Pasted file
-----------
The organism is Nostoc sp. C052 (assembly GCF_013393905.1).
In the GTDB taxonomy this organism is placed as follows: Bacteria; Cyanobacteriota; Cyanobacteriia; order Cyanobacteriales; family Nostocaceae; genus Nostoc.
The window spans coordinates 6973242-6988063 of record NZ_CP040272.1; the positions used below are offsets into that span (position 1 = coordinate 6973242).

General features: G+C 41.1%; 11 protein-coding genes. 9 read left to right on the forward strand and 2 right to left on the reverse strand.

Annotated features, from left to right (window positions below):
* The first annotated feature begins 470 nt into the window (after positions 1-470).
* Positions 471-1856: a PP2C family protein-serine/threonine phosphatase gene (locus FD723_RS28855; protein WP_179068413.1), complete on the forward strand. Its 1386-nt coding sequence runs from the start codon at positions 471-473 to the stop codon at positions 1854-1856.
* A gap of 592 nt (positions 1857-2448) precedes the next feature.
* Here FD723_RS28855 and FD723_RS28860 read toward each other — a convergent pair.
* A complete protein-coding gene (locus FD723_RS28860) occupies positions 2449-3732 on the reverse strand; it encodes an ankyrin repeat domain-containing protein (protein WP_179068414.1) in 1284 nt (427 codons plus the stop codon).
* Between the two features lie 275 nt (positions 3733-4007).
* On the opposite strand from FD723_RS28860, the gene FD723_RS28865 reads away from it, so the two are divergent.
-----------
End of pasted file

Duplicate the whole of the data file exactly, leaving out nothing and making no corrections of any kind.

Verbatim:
The organism is Nostoc sp. C052 (assembly GCF_013393905.1).
In the GTDB taxonomy this organism is placed as follows: Bacteria; Cyanobacteriota; Cyanobacteriia; order Cyanobacteriales; family Nostocaceae; genus Nostoc.
The window spans coordinates 6973242-6988063 of record NZ_CP040272.1; the positions used below are offsets into that span (position 1 = coordinate 6973242).

General features: G+C 41.1%; 11 protein-coding genes. 9 read left to right on the forward strand and 2 right to left on the reverse strand.

Annotated features, from left to right (window positions below):
* The first annotated feature begins 470 nt into the window (after positions 1-470).
* Positions 471-1856: a PP2C family protein-serine/threonine phosphatase gene (locus FD723_RS28855; protein WP_179068413.1), complete on the forward strand. Its 1386-nt coding sequence runs from the start codon at positions 471-473 to the stop codon at positions 1854-1856.
* A gap of 592 nt (positions 1857-2448) precedes the next feature.
* Here FD723_RS28855 and FD723_RS28860 read toward each other — a convergent pair.
* A complete protein-coding gene (locus FD723_RS28860) occupies positions 2449-3732 on the reverse strand; it encodes an ankyrin repeat domain-containing protein (protein WP_179068414.1) in 1284 nt (427 codons plus the stop codon).
* Between the two features lie 275 nt (positions 3733-4007).
* On the opposite strand from FD723_RS28860, the gene FD723_RS28865 reads away from it, so the two are divergent.